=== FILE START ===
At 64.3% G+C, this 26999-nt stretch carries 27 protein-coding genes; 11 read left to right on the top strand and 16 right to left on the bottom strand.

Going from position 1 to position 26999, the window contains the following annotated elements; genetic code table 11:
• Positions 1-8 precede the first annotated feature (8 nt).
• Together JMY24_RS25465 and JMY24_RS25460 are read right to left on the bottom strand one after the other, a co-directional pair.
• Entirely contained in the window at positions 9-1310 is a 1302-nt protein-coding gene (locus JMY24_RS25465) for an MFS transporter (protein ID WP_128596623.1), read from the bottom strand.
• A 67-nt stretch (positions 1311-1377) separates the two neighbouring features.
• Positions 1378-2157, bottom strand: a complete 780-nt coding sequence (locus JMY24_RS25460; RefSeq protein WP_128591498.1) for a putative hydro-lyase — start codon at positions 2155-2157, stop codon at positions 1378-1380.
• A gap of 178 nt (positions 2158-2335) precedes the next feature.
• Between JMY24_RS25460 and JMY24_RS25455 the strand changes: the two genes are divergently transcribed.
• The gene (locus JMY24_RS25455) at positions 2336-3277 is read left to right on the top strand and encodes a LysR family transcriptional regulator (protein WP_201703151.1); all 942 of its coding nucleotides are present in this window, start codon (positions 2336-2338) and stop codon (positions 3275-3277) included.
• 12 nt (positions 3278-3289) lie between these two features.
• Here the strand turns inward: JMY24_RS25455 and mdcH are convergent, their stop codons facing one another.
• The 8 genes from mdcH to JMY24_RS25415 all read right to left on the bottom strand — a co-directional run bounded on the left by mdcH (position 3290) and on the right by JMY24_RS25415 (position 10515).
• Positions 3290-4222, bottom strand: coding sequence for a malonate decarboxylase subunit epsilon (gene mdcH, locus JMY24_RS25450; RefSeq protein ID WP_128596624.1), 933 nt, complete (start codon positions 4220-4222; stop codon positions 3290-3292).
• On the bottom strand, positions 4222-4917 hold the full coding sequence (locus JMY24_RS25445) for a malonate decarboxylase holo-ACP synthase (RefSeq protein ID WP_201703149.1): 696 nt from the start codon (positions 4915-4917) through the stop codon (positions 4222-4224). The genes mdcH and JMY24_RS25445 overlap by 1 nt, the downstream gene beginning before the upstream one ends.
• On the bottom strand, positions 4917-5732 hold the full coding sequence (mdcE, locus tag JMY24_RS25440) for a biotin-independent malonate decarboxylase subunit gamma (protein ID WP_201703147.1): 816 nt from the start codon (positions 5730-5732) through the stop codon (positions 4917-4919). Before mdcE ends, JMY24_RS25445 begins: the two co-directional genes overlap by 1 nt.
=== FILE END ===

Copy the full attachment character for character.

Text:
At 64.3% G+C, this 26999-nt stretch carries 27 protein-coding genes; 11 read left to right on the top strand and 16 right to left on the bottom strand.

Going from position 1 to position 26999, the window contains the following annotated elements; genetic code table 11:
• Positions 1-8 precede the first annotated feature (8 nt).
• Together JMY24_RS25465 and JMY24_RS25460 are read right to left on the bottom strand one after the other, a co-directional pair.
• Entirely contained in the window at positions 9-1310 is a 1302-nt protein-coding gene (locus JMY24_RS25465) for an MFS transporter (protein ID WP_128596623.1), read from the bottom strand.
• A 67-nt stretch (positions 1311-1377) separates the two neighbouring features.
• Positions 1378-2157, bottom strand: a complete 780-nt coding sequence (locus JMY24_RS25460; RefSeq protein WP_128591498.1) for a putative hydro-lyase — start codon at positions 2155-2157, stop codon at positions 1378-1380.
• A gap of 178 nt (positions 2158-2335) precedes the next feature.
• Between JMY24_RS25460 and JMY24_RS25455 the strand changes: the two genes are divergently transcribed.
• The gene (locus JMY24_RS25455) at positions 2336-3277 is read left to right on the top strand and encodes a LysR family transcriptional regulator (protein WP_201703151.1); all 942 of its coding nucleotides are present in this window, start codon (positions 2336-2338) and stop codon (positions 3275-3277) included.
• 12 nt (positions 3278-3289) lie between these two features.
• Here the strand turns inward: JMY24_RS25455 and mdcH are convergent, their stop codons facing one another.
• The 8 genes from mdcH to JMY24_RS25415 all read right to left on the bottom strand — a co-directional run bounded on the left by mdcH (position 3290) and on the right by JMY24_RS25415 (position 10515).
• Positions 3290-4222, bottom strand: coding sequence for a malonate decarboxylase subunit epsilon (gene mdcH, locus JMY24_RS25450; RefSeq protein ID WP_128596624.1), 933 nt, complete (start codon positions 4220-4222; stop codon positions 3290-3292).
• On the bottom strand, positions 4222-4917 hold the full coding sequence (locus JMY24_RS25445) for a malonate decarboxylase holo-ACP synthase (RefSeq protein ID WP_201703149.1): 696 nt from the start codon (positions 4915-4917) through the stop codon (positions 4222-4224). The genes mdcH and JMY24_RS25445 overlap by 1 nt, the downstream gene beginning before the upstream one ends.
• On the bottom strand, positions 4917-5732 hold the full coding sequence (mdcE, locus tag JMY24_RS25440) for a biotin-independent malonate decarboxylase subunit gamma (protein ID WP_201703147.1): 816 nt from the start codon (positions 5730-5732) through the stop codon (positions 4917-4919). Before mdcE ends, JMY24_RS25445 begins: the two co-directional genes overlap by 1 nt.